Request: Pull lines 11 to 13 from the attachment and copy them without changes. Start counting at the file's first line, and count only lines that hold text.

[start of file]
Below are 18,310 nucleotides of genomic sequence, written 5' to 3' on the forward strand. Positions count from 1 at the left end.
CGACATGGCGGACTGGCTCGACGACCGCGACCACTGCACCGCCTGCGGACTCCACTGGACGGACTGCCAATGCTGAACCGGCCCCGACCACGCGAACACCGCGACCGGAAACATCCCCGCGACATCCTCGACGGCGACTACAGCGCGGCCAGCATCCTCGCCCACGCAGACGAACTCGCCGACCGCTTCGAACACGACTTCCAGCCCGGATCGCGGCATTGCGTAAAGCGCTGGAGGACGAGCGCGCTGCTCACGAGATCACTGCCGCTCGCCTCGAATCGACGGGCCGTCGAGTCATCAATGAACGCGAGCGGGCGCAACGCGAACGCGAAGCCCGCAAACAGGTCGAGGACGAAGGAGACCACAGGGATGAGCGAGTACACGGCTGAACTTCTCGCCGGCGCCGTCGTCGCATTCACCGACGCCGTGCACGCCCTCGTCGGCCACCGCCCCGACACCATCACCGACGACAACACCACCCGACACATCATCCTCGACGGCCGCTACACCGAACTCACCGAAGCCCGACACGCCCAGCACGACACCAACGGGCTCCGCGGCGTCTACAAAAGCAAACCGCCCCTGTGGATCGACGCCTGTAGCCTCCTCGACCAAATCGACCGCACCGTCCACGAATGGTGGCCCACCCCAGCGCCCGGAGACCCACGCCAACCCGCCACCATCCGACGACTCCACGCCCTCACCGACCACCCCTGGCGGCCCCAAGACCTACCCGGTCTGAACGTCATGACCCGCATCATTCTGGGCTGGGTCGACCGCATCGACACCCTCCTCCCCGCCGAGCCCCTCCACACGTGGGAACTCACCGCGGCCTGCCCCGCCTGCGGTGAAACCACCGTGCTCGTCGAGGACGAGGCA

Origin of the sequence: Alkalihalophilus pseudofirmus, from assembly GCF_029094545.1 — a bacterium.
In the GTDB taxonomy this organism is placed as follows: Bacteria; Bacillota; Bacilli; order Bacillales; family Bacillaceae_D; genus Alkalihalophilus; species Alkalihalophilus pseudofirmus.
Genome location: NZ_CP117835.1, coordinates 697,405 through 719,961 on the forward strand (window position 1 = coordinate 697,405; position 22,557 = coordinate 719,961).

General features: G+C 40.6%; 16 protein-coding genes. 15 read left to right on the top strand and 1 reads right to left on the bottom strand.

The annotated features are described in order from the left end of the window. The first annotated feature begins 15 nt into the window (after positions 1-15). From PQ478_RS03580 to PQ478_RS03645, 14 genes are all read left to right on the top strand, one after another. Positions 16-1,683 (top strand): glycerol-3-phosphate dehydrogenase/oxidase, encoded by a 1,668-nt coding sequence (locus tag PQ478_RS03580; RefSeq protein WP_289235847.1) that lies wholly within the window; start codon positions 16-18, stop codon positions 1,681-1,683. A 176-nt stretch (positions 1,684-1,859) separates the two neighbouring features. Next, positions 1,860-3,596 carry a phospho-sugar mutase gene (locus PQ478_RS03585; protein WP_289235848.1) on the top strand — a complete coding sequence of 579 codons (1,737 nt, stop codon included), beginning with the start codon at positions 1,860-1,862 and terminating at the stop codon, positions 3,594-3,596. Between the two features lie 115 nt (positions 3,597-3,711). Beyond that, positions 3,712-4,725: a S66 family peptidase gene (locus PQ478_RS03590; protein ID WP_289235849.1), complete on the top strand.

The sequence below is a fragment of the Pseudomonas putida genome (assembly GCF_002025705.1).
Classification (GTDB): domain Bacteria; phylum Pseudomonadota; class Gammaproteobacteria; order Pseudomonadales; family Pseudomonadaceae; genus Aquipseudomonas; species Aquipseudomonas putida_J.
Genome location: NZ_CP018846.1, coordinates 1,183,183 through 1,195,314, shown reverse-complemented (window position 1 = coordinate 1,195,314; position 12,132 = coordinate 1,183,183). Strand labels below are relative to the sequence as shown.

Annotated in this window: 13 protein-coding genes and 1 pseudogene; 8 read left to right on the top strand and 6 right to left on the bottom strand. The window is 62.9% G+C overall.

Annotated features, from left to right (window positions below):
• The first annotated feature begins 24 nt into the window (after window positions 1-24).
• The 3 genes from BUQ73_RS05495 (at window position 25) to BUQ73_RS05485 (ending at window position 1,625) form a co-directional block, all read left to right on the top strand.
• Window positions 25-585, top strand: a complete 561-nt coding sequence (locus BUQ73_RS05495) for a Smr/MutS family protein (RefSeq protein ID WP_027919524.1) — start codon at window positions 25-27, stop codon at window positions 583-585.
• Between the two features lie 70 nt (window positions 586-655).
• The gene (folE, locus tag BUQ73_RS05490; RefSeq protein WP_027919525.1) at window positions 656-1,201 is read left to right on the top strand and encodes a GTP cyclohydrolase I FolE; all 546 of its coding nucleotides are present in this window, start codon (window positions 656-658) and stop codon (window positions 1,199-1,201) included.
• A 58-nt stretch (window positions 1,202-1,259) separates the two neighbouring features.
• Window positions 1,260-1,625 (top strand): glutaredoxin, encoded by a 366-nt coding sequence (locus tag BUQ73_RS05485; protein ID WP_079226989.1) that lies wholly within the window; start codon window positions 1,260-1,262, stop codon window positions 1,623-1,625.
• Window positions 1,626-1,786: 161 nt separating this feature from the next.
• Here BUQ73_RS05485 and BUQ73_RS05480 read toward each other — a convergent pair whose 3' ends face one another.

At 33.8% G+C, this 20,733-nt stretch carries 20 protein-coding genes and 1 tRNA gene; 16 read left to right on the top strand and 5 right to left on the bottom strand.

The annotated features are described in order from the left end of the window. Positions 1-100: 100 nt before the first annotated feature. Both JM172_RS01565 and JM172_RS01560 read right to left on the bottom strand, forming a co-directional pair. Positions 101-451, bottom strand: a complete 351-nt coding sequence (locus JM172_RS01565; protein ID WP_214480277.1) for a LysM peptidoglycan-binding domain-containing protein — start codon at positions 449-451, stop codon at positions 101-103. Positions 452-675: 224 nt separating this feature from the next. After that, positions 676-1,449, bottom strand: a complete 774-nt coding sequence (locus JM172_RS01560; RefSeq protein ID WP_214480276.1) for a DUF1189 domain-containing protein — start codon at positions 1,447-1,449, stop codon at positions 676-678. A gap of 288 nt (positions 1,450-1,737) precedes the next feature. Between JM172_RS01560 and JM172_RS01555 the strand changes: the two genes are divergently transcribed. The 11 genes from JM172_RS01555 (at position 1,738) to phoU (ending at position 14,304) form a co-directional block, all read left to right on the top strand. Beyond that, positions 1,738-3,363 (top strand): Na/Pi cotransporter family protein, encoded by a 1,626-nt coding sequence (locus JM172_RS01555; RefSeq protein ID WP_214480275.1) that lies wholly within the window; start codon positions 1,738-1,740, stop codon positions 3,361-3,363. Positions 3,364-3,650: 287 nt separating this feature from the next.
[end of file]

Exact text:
Annotated in this window: 13 protein-coding genes and 1 pseudogene; 8 read left to right on the top strand and 6 right to left on the bottom strand. The window is 62.9% G+C overall.

Annotated features, from left to right (window positions below):
• The first annotated feature begins 24 nt into the window (after window positions 1-24).